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What Are the Best Tips for Writing Historical Fiction?

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  • Written By: Michael Smathers
  • Edited By: Jessica Seminara
  • Last Modified Date: 24 September 2016
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One of the appeals of writing fiction is the ability of the writer to create his or her own world while paying attention to reality only as much as would facilitate the narrative. More so than in other genres, writing historical fiction requires careful attention to detail to maintain readers' willing suspension of disbelief. There are also several conventions of historical fiction to keep in mind. Depending on the specific genre of historical fiction such as historical fantasy, alternate history or period piece, historical fiction can be more difficult to write but more rewarding. An advantage could be that works set in the real world require less world-building by the author.

The setting of the work determines the amount of research necessary. Some settings, such as Nazi Germany or the Roman Republic, are widely studied and information is readily available to readers; historical inaccuracies can therefore be easily spotted. Other settings are less well-known to the average reader. Also, settings further in the past tend to have less reliable information available because of records being lost or altered over time. When writing historical fiction, the setting needs to be chosen carefully.

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Adherence to clothing fashions, culture, dialogue and politics is important to the integrity of the narrative when writing historical fiction. For example, many American locations before the 1960s and 1970s had a highly conservative culture. A character with liberal views is unlikely to exist or be socially accepted during such times. This will affect plot and characterization.

Counterfactual, or alternate, history presents another common problem when writing historical fiction: the historian's fallacy. This occurs when writers treat historical figures as though they made decisions with full knowledge of the consequences. Another problem is the butterfly effect, or small changes that occur over time. The further back in history a writer sets the point of divergence into an alternate timeline, the more drastic the changes that will occur.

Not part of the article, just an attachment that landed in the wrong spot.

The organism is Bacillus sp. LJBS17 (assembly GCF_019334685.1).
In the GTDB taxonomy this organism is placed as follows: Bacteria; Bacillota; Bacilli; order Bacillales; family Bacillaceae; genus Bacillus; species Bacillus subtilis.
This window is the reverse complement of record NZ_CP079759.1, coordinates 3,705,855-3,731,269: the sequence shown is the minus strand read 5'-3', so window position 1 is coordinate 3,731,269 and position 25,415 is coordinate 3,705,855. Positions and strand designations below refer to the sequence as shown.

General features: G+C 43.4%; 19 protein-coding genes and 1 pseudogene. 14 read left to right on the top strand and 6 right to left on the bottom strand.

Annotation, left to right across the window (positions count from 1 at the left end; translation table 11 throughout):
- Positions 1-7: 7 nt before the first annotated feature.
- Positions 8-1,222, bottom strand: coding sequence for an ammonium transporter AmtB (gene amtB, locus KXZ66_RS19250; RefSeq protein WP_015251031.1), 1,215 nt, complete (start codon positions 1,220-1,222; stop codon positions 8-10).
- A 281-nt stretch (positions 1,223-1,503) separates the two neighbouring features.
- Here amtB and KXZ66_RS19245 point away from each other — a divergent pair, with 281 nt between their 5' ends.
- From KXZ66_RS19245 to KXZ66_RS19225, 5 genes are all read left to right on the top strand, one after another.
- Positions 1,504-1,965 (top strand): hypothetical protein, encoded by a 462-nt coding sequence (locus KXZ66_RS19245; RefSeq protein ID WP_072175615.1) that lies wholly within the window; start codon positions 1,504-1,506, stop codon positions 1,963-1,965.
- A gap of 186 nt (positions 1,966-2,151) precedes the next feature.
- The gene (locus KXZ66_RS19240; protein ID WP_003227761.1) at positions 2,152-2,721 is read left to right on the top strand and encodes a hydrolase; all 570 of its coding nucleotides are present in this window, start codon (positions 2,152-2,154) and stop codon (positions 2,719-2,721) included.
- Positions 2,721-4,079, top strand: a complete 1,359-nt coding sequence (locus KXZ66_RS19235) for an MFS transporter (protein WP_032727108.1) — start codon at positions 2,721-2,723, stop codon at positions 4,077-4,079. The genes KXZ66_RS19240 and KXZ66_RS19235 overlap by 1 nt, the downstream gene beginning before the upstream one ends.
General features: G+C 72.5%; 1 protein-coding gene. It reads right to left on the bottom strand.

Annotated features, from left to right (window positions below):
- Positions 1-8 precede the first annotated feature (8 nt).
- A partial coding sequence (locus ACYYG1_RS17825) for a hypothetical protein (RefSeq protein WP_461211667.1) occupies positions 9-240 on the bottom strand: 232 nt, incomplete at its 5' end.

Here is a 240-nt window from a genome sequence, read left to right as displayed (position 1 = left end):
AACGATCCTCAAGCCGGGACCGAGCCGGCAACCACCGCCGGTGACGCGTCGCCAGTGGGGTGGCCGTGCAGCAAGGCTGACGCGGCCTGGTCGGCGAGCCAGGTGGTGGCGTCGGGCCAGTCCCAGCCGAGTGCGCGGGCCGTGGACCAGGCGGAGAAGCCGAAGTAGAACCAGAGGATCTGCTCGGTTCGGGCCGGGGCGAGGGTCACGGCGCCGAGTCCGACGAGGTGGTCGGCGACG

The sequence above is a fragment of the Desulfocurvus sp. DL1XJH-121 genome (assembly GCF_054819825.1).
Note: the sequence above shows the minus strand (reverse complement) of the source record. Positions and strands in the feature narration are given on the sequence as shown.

Fictional works that deal with war should be handled exceptionally carefully. War rarely has pure black and white morality; even the "heroic" side of a war can commit atrocities. When writing historical fiction, authors must also be careful not to oversimplify the causes of war. Instead, they should try to represent the war with a recognition of its complex network of causes and effects.

Similarly, it can be tempting to paint famous historical figures as outright heroes or villains. They should be written as people, with flaws and/or redeeming qualities. Writers should do their best to obtain speeches, photographs and other relevant data about historical figures whenever possible.

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umbra21
Post 3
@pleonasm - I think established writers say that sometimes, but they mean they don't want to read new stuff in their own genre, in case they unconsciously steal ideas or are influenced. I don't think any historical fiction authors worth their salt will have skipped the great classics of their own genre, like for example Gone with the Wind.

And it would be a shame to miss out on books written during the time they want to base their own work on. If you're writing about Victorian England, for example, to not read anything by Charles Dickens would be a real loss.

pleonasm
Post 2

@pastanaga - To be honest, I don't think that people who don't read very much historical fiction should be writing historical fiction. Which is not to say that if you never read it, but have a good idea, you shouldn't pursue that idea. But read as many books on the time you're interested in as possible before starting to write, or at least before starting to edit your writing.

That's the secret of writing a novel. You have to write and you have to read. I've heard too often people saying that they don't want to read within their own genre in case they get contaminated. Well, if you don't want to read it, how can you expect anyone else to?

pastanaga
Post 1

This is excellent advice, particularly pertaining to making the characters in historical fiction out to be human, rather than as good or evil depending on how history views them.

One thing I would suggest before you begin to do more than formulate an idea for your novel is to have a look online for lists of what other writers and readers of historical fiction find to be common flaws and cliches in the books. This is particularly vital if you haven't read very widely in the genre, as all too often someone will think they've developed a new idea, only to find after it's half written that there are a dozen books exactly like it.

Once you've done that, make

sure to decide exactly when and where you are setting your novel, because the difference of even ten years, or twenty miles can completely change the speech and dress of the people you're writing about.

Historical fiction writing is quite a long process but it can be very rewarding if you stick to it.

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